Hogan Lovells joined the $2 billion club in global revenues for the first time in 2017, despite what the firm described as a relatively slow start to the year.
Overall revenue grew nearly six percentage points, reaching $2.036 billion. Profits per equity partner increased 2.4 percent, topping $1.28 million, and revenue per lawyer ticked up almost 3 percent to just under $760,000, according to preliminary ALM reporting.
Hogan Lovells ranked No. 8 by revenue among the Am Law 100 last year, based on its performance in 2016. This year’s rankings will be released in the May issue of The American Lawyer.
CEO Stephen Immelt said the market was “a bit all over the place” for the firm in 2017, with the second half of the year producing much stronger results than the first six months.
The U.S.- and U.K.-rooted firm saw its work in the Americas bring in a majority of its total billings in 2017. Globally, the firm said its corporate practice represented about 32 percent of total billings, while litigation, arbitration and employment accounted for 28 percent. Government and regulatory matters generated 16 percent, finance 14 percent, and IP, media and technology 10 percent, the firm said.
There was a nearly 5 percent uptick in billable hours growth over 2016, the firm said.
Speaking from Hogan Lovells’ Silicon Valley office, Washington-based Immelt touted his firm’s work advising Oracle on its purchase of cloud-based solutions company Aconex, a transaction valued at more than $1 billion.
He pointed to the tech sector and Chinese market as areas for robust growth in 2018.
“I view 2018 as a year where we’re going to work on what we’ve got, and focus on execution,” Immelt said. “It is more critical than ever that law firms are very clear about what they’re trying to do for clients.”
Immelt highlighted Hogan Lovells work advising the China-based telecommunications company ZTE Corp. in its efforts to comply with the terms of a settlement agreement with the U.S. government.
ZTE agreed last year to plead guilty and pay $1.19 billion in fines as part of a settlement for shipping electronics to Iran and North Korea. The company also came under fire last week from U.S. senators who expressed concern during an Intelligence Committee hearing that the Chinese government would use ZTE to gain access to sensitive American technology.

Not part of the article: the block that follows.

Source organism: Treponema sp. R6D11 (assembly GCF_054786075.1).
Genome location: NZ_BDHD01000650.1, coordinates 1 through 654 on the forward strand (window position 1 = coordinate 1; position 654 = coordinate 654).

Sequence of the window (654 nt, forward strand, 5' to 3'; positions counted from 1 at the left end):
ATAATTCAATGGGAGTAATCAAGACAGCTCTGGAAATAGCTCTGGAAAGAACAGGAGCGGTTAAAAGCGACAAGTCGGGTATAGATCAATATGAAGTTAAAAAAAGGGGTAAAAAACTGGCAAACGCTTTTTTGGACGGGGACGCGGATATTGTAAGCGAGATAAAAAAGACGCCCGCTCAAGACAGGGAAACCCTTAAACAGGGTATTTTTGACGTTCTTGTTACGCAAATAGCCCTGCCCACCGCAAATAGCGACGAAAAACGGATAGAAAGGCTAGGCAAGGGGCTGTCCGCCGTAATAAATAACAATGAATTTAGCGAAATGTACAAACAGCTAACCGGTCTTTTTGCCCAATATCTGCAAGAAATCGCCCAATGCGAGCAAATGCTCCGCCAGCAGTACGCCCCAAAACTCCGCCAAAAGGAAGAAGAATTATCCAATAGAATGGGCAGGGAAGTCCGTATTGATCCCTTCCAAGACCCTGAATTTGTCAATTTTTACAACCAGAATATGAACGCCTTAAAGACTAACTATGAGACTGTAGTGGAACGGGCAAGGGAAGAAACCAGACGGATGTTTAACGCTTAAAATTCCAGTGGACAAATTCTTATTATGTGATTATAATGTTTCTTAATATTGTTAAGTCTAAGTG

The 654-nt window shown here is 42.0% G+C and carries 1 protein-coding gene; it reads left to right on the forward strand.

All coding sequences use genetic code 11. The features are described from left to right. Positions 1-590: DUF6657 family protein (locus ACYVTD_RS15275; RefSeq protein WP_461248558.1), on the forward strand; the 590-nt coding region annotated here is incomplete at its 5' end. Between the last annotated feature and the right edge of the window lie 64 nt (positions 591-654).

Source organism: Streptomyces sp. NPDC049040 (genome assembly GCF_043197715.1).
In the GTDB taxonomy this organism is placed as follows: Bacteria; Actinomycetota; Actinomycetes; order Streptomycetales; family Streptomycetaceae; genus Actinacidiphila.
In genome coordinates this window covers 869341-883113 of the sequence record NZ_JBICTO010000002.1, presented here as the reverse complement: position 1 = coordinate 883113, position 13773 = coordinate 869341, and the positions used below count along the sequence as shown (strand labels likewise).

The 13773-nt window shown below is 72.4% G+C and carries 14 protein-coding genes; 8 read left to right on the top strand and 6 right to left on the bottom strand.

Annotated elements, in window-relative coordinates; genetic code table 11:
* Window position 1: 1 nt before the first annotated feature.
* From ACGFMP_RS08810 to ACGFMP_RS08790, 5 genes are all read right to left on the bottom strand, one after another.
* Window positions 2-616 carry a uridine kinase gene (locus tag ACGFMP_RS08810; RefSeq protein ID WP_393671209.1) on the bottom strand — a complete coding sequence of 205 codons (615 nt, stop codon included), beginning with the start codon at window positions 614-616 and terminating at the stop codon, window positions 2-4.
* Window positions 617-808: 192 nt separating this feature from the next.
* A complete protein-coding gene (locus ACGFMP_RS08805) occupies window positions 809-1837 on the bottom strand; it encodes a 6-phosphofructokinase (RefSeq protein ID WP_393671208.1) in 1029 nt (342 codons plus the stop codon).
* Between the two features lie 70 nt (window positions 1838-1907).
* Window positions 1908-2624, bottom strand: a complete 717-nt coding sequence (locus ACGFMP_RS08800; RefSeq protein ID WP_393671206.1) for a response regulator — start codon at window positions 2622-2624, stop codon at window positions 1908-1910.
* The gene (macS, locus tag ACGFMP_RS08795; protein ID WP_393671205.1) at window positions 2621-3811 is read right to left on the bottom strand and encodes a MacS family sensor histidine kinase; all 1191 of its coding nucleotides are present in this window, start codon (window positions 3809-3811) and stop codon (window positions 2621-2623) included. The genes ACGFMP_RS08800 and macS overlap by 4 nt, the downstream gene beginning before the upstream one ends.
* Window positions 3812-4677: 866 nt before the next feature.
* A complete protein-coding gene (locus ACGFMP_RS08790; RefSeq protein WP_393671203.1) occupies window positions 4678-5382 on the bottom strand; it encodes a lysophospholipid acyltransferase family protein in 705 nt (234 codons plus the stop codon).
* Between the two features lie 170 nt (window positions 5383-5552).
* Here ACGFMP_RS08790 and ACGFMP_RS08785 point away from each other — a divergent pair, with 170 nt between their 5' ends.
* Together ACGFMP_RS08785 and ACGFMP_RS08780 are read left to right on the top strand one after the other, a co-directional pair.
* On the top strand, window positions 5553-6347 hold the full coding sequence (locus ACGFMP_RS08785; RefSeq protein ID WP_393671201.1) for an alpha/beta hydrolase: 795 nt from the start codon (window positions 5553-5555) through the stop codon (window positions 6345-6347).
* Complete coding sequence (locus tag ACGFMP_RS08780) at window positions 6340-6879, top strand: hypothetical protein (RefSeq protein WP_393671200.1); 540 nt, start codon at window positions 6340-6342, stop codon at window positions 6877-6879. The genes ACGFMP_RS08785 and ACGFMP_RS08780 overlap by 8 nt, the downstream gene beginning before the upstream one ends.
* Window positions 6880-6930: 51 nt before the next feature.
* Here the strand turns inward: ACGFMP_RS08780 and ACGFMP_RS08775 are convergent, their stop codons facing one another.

Immelt said the firm’s cross-border strength is a key draw for clients, and the firm noted its work on behalf of pharmaceutical company Eli Lilly in a U.K. Supreme Court patent ruling and its role as adviser in Paysafe’s nearly 3 billion pound sale to a private equity consortium.
In the U.S., Hogan Lovells combined with Collora, a Boston firm, last year, and it bolstered its M&A technology practice by hiring three partners led by Richard Climan in Silicon Valley. The firm said it added 37 total lateral partner hires globally last year and promoted 31 partners internally.
Among departures last year, Washington, D.C.-based partner Ty Cobb left Hogan Lovells in July for Trump’s White House, where he has helped coordinate the response to special counsel Robert Mueller’s Russia probe.
Immelt also touted his firm’s appellate practice, which has led the charge against the president’s travel ban in the federal courts, and the work of the firm’s most recognizable partner, Neal Katyal, at the Supreme Court. Katyal argued nearly 10 percent of all cases during the high court’s 2016 term, with its last oral arguments ending in April 2017. In January he was named an American Lawyer litigator of the year.
As the firm approaches the eighth anniversary of D.C.-based Hogan & Hartson and London-based Lovells joining forces, Immelt said the success of that union is more than evident. The deal that produced Hogan Lovells in 2010 remains a model for transatlantic law firm mergers, even if some have questioned whether the combined firm was aggressive enough out of the gate.
Immelt will remain atop the firm’s leadership as CEO, alongside London-based deputy CEO David Hudd, through June 30, 2020. The two men have led the firm since July 2014, and have promoted the firm’s advice to clients on the impact of policy changes in Washington and the ramifications of the U.K. Brexit vote.
While political instability could pose unforeseen challenges in the coming year, Immelt said he thinks “plenty of money” remains out there waiting to be invested 10 years after the onset of the financial crisis.
“I feel very optimistic in terms of the broader indicators,” Immelt said. “The macroeconomic picture is more positive today than it’s been for some time.”